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I've been meaning to raise this issue for a while, but I'm not really a fan of our book recommendation threads, as the rules currently govern them. I'm troubled that many of the answers to these questions are usually quick one-liners, with maybe a link or two, that give no explanation as to why one might want to choose X book over Y book. As a result, they become a compendium of lists, and the answers become unable to be voted on, and thus not very helpful to the reader, except maybe when Rudin's PMA shoots to the top. This quality comes part and parcel with troubling shopping recommendation type-question; that's why they are strongly discouraged all over the network. IMO, many of these questions as they stand right now should be closed as "too localized".

However, I don't think that's there's no place for book recommendations on our site. I find what occurs here a distinct contrast to the book reference threads on MathOverflow, which were extremely helpful at least to me in helping me select the books I'm working through self-study today, because responders took care to mention why such and such a book would be good for X, and not Y. Even somebody who doesn't have the exact same requirements the OP was looking for in a text can benefit from reading through those threads. I know that MathOverflow is not Math.SE, but I think if we imparted some of that long-form, discursive quality by requiring a thorough explanation in the question and the answers under the threat of being closed as "too localized", we could really improve these questions.

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While it is a good idea and we should definitely encourage it, I don't think we should require it.

From the voting perspective, it is very likely that only people who have read the book will be able to vote up/down the recommendation (inspite of the accompanying text) and for them the text will probably not help in changing their minds.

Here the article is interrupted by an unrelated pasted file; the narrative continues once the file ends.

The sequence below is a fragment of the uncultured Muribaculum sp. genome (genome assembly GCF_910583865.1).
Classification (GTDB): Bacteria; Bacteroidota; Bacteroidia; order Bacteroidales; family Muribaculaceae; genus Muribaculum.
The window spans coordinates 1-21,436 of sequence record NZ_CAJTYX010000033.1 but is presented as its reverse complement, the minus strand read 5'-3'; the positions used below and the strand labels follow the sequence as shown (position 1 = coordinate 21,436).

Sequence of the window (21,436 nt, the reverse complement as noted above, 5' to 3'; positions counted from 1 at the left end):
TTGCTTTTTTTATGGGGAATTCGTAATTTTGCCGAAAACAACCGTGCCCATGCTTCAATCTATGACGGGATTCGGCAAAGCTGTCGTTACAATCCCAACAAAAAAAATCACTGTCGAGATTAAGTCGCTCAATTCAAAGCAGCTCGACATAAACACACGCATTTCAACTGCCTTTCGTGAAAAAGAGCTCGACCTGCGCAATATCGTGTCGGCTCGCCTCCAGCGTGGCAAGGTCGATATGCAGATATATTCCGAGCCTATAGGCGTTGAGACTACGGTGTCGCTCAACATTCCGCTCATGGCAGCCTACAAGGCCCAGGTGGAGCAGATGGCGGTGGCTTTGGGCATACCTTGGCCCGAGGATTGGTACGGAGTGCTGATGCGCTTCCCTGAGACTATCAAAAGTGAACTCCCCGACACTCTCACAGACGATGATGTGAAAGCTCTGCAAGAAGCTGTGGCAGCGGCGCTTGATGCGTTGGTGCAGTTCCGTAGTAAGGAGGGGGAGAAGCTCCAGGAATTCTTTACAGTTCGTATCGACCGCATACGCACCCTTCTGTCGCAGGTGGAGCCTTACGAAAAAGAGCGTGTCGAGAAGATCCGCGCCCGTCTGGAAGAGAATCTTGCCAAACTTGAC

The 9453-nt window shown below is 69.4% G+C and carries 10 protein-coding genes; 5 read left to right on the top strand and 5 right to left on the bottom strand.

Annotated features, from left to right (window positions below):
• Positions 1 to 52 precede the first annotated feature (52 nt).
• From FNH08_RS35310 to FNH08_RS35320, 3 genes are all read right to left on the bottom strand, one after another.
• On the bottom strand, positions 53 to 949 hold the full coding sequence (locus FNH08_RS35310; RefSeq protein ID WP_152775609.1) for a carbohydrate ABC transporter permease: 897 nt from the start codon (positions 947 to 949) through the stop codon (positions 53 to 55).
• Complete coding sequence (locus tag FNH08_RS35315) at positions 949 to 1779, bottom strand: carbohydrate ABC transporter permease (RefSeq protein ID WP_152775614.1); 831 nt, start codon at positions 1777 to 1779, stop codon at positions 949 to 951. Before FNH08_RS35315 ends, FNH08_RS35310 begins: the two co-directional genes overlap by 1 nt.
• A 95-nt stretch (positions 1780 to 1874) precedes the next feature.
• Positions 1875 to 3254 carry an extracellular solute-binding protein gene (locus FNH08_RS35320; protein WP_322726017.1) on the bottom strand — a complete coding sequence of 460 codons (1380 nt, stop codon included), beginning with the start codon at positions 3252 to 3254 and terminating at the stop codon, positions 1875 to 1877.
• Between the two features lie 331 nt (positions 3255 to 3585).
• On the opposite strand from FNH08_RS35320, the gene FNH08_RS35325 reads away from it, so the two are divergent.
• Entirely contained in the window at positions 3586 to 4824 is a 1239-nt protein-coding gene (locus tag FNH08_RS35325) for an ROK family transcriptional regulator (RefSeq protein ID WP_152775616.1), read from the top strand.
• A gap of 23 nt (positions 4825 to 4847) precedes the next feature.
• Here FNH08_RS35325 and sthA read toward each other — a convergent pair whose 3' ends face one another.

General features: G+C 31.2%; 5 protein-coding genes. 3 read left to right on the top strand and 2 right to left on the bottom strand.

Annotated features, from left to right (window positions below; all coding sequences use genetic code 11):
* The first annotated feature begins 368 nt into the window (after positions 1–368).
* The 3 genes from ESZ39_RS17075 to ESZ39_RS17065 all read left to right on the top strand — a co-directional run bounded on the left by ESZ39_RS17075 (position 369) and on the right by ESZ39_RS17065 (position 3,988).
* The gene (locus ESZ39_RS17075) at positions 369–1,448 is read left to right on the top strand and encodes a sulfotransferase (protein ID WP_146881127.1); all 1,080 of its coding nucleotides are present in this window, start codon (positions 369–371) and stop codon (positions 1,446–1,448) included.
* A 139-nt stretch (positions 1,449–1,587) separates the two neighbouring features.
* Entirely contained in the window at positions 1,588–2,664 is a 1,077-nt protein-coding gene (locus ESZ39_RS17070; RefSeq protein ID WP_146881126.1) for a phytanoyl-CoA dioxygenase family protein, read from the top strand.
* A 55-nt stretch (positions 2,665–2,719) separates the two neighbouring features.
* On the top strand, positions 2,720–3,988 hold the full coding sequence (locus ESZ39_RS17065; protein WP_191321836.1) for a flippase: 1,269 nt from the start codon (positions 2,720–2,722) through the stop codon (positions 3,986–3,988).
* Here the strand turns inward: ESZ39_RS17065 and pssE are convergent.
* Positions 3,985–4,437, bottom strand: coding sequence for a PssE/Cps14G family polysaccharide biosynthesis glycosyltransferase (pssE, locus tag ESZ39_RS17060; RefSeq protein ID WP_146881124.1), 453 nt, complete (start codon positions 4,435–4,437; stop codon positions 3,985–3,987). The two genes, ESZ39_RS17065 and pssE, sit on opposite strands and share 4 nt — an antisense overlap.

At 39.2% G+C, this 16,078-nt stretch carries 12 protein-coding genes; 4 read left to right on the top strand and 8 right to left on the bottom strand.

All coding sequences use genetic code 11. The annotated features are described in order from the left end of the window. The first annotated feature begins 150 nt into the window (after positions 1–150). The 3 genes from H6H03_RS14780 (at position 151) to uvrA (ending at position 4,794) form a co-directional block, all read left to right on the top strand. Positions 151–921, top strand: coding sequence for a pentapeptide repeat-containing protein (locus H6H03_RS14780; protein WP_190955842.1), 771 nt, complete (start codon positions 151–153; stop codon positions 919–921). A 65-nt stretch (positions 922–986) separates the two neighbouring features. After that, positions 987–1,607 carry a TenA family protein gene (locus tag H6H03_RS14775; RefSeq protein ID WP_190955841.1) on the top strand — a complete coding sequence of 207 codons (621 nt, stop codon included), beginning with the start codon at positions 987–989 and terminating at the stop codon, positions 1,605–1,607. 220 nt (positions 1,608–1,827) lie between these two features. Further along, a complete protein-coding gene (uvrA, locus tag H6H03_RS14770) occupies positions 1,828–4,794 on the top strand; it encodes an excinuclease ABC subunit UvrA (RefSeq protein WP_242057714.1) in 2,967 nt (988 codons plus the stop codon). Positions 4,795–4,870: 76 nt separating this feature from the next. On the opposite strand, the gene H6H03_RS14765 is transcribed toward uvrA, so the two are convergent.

It will definitely help the people who have not read it. I agree it will also help some of them who did read it, but that would be rare, IMO.

Besides, how do we enforce such a rule?

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I find what occurs here a distinct contrast to the book reference threads on MathOverflow, which were extremely helpful at least to me in helping me select the books I'm working through self-study today, because responders took care to mention why such and such a book would be good for X, and not Y. Even somebody who doesn't have the exact same requirements the OP was looking for in a text can benefit from reading through those threads. I know that MathOverflow is not Math.SE, but I think if we imparted some of that long-form, discursive quality by requiring a thorough explanation in the question and the answers under the threat of being closed as "too localized", we could really improve these questions.

A book recommendation is a subjective question so it would be subject to the six guidelines for great subjective questions.

Specifically guidelines #1 and #2 seem relevant here.

1. Great subjective questions inspire answers that explain “why” and “how”. The best subjective questions invite explanation. If you’re asking for a product recommendation of some kind, you want answers to contain detailed information about the features and how they can be used, and why you might want to choose one over the other. “How?” and “Why?” has more lasting value than a bunch of product-feature bullet points or a giant enumerated list, no matter how extensive. In contrast, the bad subjective questions let answerers get away with hit-and-run answers that maybe provide a name and a link — but fail to provide any sort of adequate explanation, context, or background.

2. Great subjective questions tend to have long, not short, answers. The best subjective questions inspire your peers to share their actual experiences, not just post a mindless one-liner or cartoon in hopes of being rewarded with upvotes for being merely “first.” Sharing an experience takes at least one paragraph; ideally several paragraphs. If I’m asking about how to bake cookies, don’t give me a list of grocery items: milk. butter. vanilla. eggs. There is virtually nothing I can learn from a short, static list of grocery items that make up a recipe. Instead, tell me what happened the last time you made cookies from that recipe! Share your detailed experiences, so that we all might learn from them.

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